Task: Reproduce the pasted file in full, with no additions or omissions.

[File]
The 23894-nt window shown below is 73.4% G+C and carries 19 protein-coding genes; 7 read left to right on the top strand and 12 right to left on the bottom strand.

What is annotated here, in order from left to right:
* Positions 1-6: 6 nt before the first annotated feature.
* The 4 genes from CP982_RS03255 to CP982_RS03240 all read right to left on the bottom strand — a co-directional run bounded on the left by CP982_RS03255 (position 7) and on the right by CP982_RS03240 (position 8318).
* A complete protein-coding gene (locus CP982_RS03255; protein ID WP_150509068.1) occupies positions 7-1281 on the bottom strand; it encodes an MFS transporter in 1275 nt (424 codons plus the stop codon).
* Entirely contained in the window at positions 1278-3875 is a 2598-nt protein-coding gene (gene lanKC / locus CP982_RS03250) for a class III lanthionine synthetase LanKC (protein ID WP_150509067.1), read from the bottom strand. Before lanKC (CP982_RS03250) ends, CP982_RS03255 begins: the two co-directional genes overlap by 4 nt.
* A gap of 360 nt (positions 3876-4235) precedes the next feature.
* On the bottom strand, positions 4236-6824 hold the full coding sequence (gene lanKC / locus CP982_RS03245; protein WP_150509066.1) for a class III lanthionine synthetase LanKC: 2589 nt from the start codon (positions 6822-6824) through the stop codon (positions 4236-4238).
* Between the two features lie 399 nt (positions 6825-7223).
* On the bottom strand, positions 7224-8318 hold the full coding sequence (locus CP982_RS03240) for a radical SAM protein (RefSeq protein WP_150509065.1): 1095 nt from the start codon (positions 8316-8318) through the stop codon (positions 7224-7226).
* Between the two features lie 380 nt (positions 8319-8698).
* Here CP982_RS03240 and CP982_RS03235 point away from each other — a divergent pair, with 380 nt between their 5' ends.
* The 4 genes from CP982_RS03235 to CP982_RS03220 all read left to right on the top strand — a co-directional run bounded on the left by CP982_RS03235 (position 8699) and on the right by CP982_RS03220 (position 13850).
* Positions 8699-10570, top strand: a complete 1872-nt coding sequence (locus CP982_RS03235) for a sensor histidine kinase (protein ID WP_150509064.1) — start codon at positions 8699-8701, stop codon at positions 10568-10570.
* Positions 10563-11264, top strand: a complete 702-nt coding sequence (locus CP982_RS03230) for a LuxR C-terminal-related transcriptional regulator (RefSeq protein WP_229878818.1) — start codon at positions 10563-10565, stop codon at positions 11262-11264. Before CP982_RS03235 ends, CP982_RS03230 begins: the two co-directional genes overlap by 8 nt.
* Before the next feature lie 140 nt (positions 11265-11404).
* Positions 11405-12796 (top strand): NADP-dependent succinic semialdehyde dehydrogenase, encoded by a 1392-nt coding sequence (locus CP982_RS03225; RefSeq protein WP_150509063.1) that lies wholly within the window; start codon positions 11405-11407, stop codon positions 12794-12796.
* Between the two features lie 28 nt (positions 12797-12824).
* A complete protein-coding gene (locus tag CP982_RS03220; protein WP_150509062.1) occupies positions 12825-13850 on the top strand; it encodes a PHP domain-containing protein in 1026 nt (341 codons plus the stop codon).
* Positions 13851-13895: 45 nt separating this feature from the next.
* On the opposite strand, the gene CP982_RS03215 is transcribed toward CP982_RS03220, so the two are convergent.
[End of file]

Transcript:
The 23894-nt window shown below is 73.4% G+C and carries 19 protein-coding genes; 7 read left to right on the top strand and 12 right to left on the bottom strand.

What is annotated here, in order from left to right:
* Positions 1-6: 6 nt before the first annotated feature.
* The 4 genes from CP982_RS03255 to CP982_RS03240 all read right to left on the bottom strand — a co-directional run bounded on the left by CP982_RS03255 (position 7) and on the right by CP982_RS03240 (position 8318).
* A complete protein-coding gene (locus CP982_RS03255; protein ID WP_150509068.1) occupies positions 7-1281 on the bottom strand; it encodes an MFS transporter in 1275 nt (424 codons plus the stop codon).
* Entirely contained in the window at positions 1278-3875 is a 2598-nt protein-coding gene (gene lanKC / locus CP982_RS03250) for a class III lanthionine synthetase LanKC (protein ID WP_150509067.1), read from the bottom strand. Before lanKC (CP982_RS03250) ends, CP982_RS03255 begins: the two co-directional genes overlap by 4 nt.
* A gap of 360 nt (positions 3876-4235) precedes the next feature.
* On the bottom strand, positions 4236-6824 hold the full coding sequence (gene lanKC / locus CP982_RS03245; protein WP_150509066.1) for a class III lanthionine synthetase LanKC: 2589 nt from the start codon (positions 6822-6824) through the stop codon (positions 4236-4238).
* Between the two features lie 399 nt (positions 6825-7223).
* On the bottom strand, positions 7224-8318 hold the full coding sequence (locus CP982_RS03240) for a radical SAM protein (RefSeq protein WP_150509065.1): 1095 nt from the start codon (positions 8316-8318) through the stop codon (positions 7224-7226).
* Between the two features lie 380 nt (positions 8319-8698).
* Here CP982_RS03240 and CP982_RS03235 point away from each other — a divergent pair, with 380 nt between their 5' ends.
* The 4 genes from CP982_RS03235 to CP982_RS03220 all read left to right on the top strand — a co-directional run bounded on the left by CP982_RS03235 (position 8699) and on the right by CP982_RS03220 (position 13850).
* Positions 8699-10570, top strand: a complete 1872-nt coding sequence (locus CP982_RS03235) for a sensor histidine kinase (protein ID WP_150509064.1) — start codon at positions 8699-8701, stop codon at positions 10568-10570.
* Positions 10563-11264, top strand: a complete 702-nt coding sequence (locus CP982_RS03230) for a LuxR C-terminal-related transcriptional regulator (RefSeq protein WP_229878818.1) — start codon at positions 10563-10565, stop codon at positions 11262-11264. Before CP982_RS03235 ends, CP982_RS03230 begins: the two co-directional genes overlap by 8 nt.
* Before the next feature lie 140 nt (positions 11265-11404).
* Positions 11405-12796 (top strand): NADP-dependent succinic semialdehyde dehydrogenase, encoded by a 1392-nt coding sequence (locus CP982_RS03225; RefSeq protein WP_150509063.1) that lies wholly within the window; start codon positions 11405-11407, stop codon positions 12794-12796.
* Between the two features lie 28 nt (positions 12797-12824).
* A complete protein-coding gene (locus tag CP982_RS03220; protein WP_150509062.1) occupies positions 12825-13850 on the top strand; it encodes a PHP domain-containing protein in 1026 nt (341 codons plus the stop codon).
* Positions 13851-13895: 45 nt separating this feature from the next.
* On the opposite strand, the gene CP982_RS03215 is transcribed toward CP982_RS03220, so the two are convergent.